The effect of demand and supply swings on inventory holdings, and the inability of semiconductor vendors to keep pace with market signals is too well-known – sky high inventory and huge inventory write offs post 2000 meltdown are recent reminders of the need for a closer collaboration in the semiconductor industry supply chain processes. The significant questions are: How can a semiconductor vendor collaborate with its suppliers, customers and service providers? How can the company seamlessly connect back office operational systems to partner facing business processes? How can IT scale up to these challenges?
Various components of SAP NetWeaver stack provide an enabling infrastructure for intra-company and inter-company collaborative business processes. SAP Exchange Infrastructure (SAP XI) is the process integration layer that provides capabilities for application-to-application (A2A) integration, business-to-business (B2B) integration and business process management (BPM) across the extended enterprise. Other SAP NetWeaver components complement the SAP XI enabled process integration: SAP Enterprise Portal (SAP EP) provides the human interaction layer for manual intervention and processing. SAP Master Data Management (SAP MDM) is the layer to relate, synchronize and maintain master data across the enterprise.
EDI and RosettaNet
Most large semiconductor vendors use Electronic Data Interchange (EDI) to exchange business data with their trading partners. However, the business data that is exchanged is limited to transactional data such as purchase orders, invoices and shipping notifications, and master data such as updated material information. Though EDI standards incorporate collaborative transactions such as forecasts, few companies use it. The reason is both historical and the inability of technology to keep pace with changing business relationships – EDI implementations were executed during a time when trading partners were treated as “adversaries”. Business models have now changed where trading partners such as suppliers are treated as business partners, many companies have recently begun realizing the importance of exchanging information with upstream and downstream trading partners for better planning purposes. Unfortunately, companies have struggled to extend collaborative relationships through EDI due to its inherent cost and complexity.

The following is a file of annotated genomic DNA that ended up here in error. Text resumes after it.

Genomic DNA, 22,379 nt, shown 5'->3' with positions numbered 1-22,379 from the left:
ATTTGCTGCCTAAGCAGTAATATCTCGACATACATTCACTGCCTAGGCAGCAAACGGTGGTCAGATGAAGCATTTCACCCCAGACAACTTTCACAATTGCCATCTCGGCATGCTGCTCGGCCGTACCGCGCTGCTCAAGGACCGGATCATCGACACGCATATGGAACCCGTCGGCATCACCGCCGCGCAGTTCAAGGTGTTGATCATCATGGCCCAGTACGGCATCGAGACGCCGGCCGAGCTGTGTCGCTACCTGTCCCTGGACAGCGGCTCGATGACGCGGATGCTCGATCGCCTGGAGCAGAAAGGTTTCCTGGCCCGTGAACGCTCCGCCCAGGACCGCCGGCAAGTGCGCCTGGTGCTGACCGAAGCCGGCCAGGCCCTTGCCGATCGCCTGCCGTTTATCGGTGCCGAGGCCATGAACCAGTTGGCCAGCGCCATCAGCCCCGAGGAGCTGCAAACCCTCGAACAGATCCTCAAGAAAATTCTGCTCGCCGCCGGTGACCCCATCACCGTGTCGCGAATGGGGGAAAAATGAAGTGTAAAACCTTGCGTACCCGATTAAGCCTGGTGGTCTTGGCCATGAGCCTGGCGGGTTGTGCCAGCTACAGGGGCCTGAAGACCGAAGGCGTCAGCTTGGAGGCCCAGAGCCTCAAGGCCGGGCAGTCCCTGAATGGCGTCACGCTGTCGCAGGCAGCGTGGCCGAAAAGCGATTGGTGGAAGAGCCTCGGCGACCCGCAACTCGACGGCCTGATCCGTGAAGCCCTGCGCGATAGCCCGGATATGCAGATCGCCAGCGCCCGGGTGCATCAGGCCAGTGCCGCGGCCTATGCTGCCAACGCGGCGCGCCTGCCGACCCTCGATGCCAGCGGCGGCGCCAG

Semiconductor industry standards such as RosettaNet have strong focus on collaborative business processes that go beyond traditional transactional exchanges prevalent in the industry. SAP XI supports RosettaNet – semiconductor vendors running SAP for core business operations can seamlessly exchange master data, transactional data and planning data through RosettaNet using SAP XI. For smaller trading partners that are incapable of supporting RosettaNet for exchanging business data with the vendor, SAP XI provides a lightweight version called the Partner Connectivity Kit (PCK). The PCK allows the smaller trading partner to connect with the major trading partner and exchange business data directly. A semiconductor vendor can collaborate with the contract manufacturer and downstream distributors using PCK without a full-blown RosettaNet implementation across the Supply Chain.
Self-service and real time